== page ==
At a recent Heritage Foundation event, several distinguished lawyers and law experts had an exciting and at times contentious panel debate over the possibility of the U.S. Supreme Court putting the case of Fisher vs. University of Texas , which involves racial considerations in college admissions, on the docket. University of San Diego professor Gail Heriot and Roger Clegg of the Center for Equal Opportunity made the case for the plaintiff, who alleges that she was denied admission to the university solely because she was a Caucasian.
Prof. Heriot explained that race-based admissions only hinders, not helps, minorities excel and obtain science or engineering jobs, saying that “many are called [but] few succeed.” She believes that minority students are placed at a greater disadvantage at universities due to race-based admissions, since some of their SAT scores come in lower than those of whites and Asians, which leads to an unfair competitive advantage for the other two groups.
To tell the University of Texas’ side of the story the Heritage Foundation presented James Ho and Loren AliKhan, both practicing lawyers. AliKhan claimed that the University of Texas’ race-based admissions was diluted and did not favor one race over another, because the application is split up into seven parts. James Ho said he believes that conservatives should not support the hearing of this case before the Supreme Court because conservatives should not support big government (a.k.a. Supreme Court or federal judiciary) intervention in a state decision involving the University of Texas. He also cited the unpredictability of judges’ decisions, which could reverse recent gains for conservatives, and that appointments like that of Justice Samuel Alito to the Supreme Court will not reverse precedents granted by the Grutter case, which allowed universities to consider race in admissions, but not as the only consideration.
The rebuttals kept flowing as panelists went into the intricacies of the Fisher vs. Texas case. Heriot attacked the argument that the Supreme Court will not hear the case because the lawsuit was not brought as a class-action lawsuit. The plaintiff demands repayment for her application expenses of up to $100, which Heriot saw as a traditional argument that many lawyers neglect to realize, a not-so-subtle poke at the opposition. AliKhan responded by stating the argument is invalid by way of the damages sought by the plaintiff, since most applicants know when they apply that their fees will never be reimbursed. She also disputed the validity of contesting Texas’ admissions process because it is an independent institution that will, in time, re-evaluate and change the criteria on its own without outside interference from the Supreme Court.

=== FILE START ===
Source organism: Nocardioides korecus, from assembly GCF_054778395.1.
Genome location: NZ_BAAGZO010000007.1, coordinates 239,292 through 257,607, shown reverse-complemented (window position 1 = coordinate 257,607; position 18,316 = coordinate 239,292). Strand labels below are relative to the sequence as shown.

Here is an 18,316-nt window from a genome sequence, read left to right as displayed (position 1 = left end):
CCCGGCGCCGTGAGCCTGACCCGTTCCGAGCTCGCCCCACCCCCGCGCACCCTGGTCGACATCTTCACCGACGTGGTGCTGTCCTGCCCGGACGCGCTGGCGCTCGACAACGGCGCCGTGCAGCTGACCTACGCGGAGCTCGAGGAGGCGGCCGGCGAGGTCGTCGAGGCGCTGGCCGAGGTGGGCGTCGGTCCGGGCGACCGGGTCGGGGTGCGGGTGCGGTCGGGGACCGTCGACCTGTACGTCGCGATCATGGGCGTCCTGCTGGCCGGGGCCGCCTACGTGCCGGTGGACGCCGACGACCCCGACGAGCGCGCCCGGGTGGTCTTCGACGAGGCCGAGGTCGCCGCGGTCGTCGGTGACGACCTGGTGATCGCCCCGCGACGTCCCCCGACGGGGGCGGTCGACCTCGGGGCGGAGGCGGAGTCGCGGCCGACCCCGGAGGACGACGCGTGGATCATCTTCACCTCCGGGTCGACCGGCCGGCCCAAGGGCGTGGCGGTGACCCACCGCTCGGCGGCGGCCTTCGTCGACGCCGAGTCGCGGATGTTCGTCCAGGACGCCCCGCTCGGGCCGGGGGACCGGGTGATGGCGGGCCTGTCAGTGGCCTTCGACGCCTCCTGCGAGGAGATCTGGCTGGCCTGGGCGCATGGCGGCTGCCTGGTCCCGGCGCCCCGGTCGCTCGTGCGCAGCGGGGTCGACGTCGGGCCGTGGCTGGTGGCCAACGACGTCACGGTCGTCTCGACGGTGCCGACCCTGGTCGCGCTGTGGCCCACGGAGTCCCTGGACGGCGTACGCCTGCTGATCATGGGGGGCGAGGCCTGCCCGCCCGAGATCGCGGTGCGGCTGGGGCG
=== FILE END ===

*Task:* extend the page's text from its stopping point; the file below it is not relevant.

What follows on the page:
Clegg felt that it was “ludicrous” to let universities re-evaluate on their own because some feel they are “dispassionate” institutions of learning. He pointed out that universities “are not to be trusted,” along with state and local governments, because all these parties have shown the inability to be fair judges of racial preference decision-making. He also concluded that by not hearing this case, it sets a “dubious” moral and legal precedence for future application practices by lowering academic standards and mismatching students and universities, among other reasons. He quipped that racial preferences could be used today to rationalize segregation, based on the opposing argument that race-based admissions are in fact race-neutral. Ho attacked Fisher’s argument in the same way as AliKhan, saying that procedurally she will not be compensated for admission application fees because accepted students do not get reimbursed upon admittance. He illustrated his point about the necessity of racial preferences by referring to Justice Anthony Kennedy, who in the Grutter case specifically stated that diversity is an important issue and should be considered in the admissions process.
Spencer Irvine is an intern at the Heritage Foundation.
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